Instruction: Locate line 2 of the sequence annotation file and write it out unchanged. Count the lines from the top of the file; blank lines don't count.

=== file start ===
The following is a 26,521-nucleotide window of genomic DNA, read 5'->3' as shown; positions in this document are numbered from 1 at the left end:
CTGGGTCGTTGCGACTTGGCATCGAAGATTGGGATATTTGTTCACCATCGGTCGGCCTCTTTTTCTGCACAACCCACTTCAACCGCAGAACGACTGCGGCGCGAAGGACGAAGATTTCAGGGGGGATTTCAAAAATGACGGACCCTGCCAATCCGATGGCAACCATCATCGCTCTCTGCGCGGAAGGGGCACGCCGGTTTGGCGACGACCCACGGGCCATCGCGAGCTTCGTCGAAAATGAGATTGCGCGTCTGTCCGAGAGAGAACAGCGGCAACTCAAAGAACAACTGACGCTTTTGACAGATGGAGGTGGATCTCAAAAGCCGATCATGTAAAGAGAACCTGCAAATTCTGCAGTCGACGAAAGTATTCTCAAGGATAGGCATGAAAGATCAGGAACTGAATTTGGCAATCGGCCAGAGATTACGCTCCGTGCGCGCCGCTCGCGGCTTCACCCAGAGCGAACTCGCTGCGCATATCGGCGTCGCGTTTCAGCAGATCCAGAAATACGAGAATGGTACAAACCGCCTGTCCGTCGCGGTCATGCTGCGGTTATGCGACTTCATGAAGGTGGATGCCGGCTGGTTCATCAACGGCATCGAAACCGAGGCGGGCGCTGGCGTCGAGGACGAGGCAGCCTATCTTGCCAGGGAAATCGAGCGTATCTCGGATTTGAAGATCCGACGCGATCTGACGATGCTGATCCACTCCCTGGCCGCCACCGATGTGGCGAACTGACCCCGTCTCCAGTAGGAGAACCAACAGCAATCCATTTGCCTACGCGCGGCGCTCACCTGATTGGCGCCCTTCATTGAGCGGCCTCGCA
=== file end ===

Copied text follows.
CTGGGTCGTTGCGACTTGGCATCGAAGATTGGGATATTTGTTCACCATCGGTCGGCCTCTTTTTCTGCACAACCCACTTCAACCGCAGAACGACTGCGGCGCGAAGGACGAAGATTTCAGGGGGGATTTCAAAAATGACGGACCCTGCCAATCCGATGGCAACCATCATCGCTCTCTGCGCGGAAGGGGCACGCCGGTTTGGCGACGACCCACGGGCCATCGCGAGCTTCGTCGAAAATGAGATTGCGCGTCTGTCCGAGAGAGAACAGCGGCAACTCAAAGAACAACTGACGCTTTTGACAGATGGAGGTGGATCTCAAAAGCCGATCATGTAAAGAGAACCTGCAAATTCTGCAGTCGACGAAAGTATTCTCAAGGATAGGCATGAAAGATCAGGAACTGAATTTGGCAATCGGCCAGAGATTACGCTCCGTGCGCGCCGCTCGCGGCTTCACCCAGAGCGAACTCGCTGCGCATATCGGCGTCGCGTTTCAGCAGATCCAGAAATACGAGAATGGTACAAACCGCCTGTCCGTCGCGGTCATGCTGCGGTTATGCGACTTCATGAAGGTGGATGCCGGCTGGTTCATCAACGGCATCGAAACCGAGGCGGGCGCTGGCGTCGAGGACGAGGCAGCCTATCTTGCCAGGGAAATCGAGCGTATCTCGGATTTGAAGATCCGACGCGATCTGACGATGCTGATCCACTCCCTGGCCGCCACCGATGTGGCGAACTGACCCCGTCTCCAGTAGGAGAACCAACAGCAATCCATTTGCCTACGCGCGGCGCTCACCTGATTGGCGCCCTTCATTGAGCGGCCTCGCA